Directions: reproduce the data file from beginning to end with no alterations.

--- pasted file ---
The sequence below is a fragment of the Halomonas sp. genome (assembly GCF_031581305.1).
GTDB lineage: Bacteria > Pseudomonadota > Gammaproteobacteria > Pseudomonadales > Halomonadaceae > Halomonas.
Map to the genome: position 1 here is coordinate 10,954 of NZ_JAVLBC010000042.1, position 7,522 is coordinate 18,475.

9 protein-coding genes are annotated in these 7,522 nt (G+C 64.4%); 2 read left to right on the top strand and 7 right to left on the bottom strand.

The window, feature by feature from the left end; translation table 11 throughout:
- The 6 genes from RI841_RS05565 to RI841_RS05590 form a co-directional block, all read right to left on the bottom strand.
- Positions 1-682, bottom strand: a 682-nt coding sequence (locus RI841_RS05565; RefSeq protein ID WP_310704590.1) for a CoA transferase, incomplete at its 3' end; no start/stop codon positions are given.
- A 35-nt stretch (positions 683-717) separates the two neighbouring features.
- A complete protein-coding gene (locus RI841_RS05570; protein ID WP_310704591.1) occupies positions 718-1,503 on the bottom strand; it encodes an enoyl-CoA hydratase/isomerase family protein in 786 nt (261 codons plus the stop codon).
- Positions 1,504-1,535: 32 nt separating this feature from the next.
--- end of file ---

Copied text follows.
The sequence below is a fragment of the Halomonas sp. genome (assembly GCF_031581305.1).
GTDB lineage: Bacteria > Pseudomonadota > Gammaproteobacteria > Pseudomonadales > Halomonadaceae > Halomonas.
Map to the genome: position 1 here is coordinate 10,954 of NZ_JAVLBC010000042.1, position 7,522 is coordinate 18,475.

9 protein-coding genes are annotated in these 7,522 nt (G+C 64.4%); 2 read left to right on the top strand and 7 right to left on the bottom strand.

The window, feature by feature from the left end; translation table 11 throughout:
- The 6 genes from RI841_RS05565 to RI841_RS05590 form a co-directional block, all read right to left on the bottom strand.
- Positions 1-682, bottom strand: a 682-nt coding sequence (locus RI841_RS05565; RefSeq protein ID WP_310704590.1) for a CoA transferase, incomplete at its 3' end; no start/stop codon positions are given.
- A 35-nt stretch (positions 683-717) separates the two neighbouring features.
- A complete protein-coding gene (locus RI841_RS05570; protein ID WP_310704591.1) occupies positions 718-1,503 on the bottom strand; it encodes an enoyl-CoA hydratase/isomerase family protein in 786 nt (261 codons plus the stop codon).
- Positions 1,504-1,535: 32 nt separating this feature from the next.